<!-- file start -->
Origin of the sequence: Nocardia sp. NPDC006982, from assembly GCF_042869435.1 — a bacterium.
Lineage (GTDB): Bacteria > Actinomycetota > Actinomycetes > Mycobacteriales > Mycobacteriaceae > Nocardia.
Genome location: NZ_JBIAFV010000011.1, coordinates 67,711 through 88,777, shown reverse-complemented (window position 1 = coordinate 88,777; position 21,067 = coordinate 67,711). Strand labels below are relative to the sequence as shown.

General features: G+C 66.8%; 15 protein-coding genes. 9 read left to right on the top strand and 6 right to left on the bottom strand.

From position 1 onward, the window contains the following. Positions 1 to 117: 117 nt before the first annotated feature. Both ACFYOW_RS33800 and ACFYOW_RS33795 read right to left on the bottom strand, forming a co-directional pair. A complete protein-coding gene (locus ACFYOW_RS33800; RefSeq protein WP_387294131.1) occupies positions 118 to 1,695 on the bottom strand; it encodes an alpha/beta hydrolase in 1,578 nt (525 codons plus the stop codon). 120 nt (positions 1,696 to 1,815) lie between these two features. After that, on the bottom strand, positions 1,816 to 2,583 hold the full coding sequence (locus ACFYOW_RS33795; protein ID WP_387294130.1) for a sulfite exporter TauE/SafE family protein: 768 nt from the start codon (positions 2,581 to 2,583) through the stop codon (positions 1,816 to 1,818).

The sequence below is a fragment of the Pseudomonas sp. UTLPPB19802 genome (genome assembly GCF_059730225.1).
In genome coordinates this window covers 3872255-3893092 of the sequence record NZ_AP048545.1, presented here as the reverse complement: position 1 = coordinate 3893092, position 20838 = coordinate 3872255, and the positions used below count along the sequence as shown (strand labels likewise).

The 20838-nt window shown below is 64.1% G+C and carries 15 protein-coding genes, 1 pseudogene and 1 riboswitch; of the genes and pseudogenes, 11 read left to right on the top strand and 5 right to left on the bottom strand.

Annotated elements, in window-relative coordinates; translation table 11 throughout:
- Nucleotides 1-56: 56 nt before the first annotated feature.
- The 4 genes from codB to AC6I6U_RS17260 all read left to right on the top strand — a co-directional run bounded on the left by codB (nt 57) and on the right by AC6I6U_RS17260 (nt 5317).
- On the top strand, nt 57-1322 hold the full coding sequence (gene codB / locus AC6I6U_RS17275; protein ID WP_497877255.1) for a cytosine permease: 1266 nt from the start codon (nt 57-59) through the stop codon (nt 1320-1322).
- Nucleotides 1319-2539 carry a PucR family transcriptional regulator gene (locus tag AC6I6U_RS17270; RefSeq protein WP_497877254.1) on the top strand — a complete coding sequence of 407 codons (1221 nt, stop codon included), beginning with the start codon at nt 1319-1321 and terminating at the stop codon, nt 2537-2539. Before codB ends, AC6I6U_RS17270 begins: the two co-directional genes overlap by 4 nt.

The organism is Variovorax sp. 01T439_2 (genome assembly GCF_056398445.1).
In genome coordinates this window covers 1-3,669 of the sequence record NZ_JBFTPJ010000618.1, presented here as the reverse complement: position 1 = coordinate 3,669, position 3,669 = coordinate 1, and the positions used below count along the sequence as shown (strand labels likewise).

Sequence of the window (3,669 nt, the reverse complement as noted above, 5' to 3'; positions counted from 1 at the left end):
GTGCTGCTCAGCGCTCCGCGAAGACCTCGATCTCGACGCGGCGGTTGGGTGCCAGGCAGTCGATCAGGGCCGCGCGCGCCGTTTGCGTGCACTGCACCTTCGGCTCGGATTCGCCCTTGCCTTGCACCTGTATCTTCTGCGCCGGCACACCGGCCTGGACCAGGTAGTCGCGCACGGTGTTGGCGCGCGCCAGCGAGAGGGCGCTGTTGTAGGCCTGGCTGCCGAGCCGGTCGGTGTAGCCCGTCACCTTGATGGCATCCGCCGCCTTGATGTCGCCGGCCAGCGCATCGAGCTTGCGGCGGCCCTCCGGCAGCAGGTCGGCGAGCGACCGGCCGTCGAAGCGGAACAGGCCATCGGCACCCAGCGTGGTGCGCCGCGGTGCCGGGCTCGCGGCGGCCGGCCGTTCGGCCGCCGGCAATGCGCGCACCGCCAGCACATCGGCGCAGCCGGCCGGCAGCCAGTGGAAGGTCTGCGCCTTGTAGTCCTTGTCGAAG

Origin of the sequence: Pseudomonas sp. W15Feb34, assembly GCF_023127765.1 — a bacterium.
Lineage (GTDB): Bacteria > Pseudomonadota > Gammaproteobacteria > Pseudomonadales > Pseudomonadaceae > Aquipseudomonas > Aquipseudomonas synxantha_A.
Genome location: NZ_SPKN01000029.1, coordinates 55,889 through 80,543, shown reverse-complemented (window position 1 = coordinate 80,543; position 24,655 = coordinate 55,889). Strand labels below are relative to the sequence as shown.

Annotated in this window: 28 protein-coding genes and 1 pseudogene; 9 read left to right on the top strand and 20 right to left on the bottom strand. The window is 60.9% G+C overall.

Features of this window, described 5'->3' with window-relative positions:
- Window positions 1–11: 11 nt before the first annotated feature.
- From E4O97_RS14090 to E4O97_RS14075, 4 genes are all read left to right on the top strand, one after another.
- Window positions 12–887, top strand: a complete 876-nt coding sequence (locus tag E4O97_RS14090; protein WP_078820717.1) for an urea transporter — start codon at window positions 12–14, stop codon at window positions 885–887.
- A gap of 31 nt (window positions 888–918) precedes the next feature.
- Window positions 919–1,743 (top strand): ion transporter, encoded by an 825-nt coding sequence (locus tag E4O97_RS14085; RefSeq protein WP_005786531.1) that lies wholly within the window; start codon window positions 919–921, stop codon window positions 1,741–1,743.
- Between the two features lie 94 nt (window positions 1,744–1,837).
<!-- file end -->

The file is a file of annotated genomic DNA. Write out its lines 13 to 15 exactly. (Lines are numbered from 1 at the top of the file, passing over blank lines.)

- Nucleotides 1319-2539 carry a PucR family transcriptional regulator gene (locus tag AC6I6U_RS17270; RefSeq protein WP_497877254.1) on the top strand — a complete coding sequence of 407 codons (1221 nt, stop codon included), beginning with the start codon at nt 1319-1321 and terminating at the stop codon, nt 2537-2539. Before codB ends, AC6I6U_RS17270 begins: the two co-directional genes overlap by 4 nt.

The organism is Variovorax sp. 01T439_2 (genome assembly GCF_056398445.1).
In genome coordinates this window covers 1-3,669 of the sequence record NZ_JBFTPJ010000618.1, presented here as the reverse complement: position 1 = coordinate 3,669, position 3,669 = coordinate 1, and the positions used below count along the sequence as shown (strand labels likewise).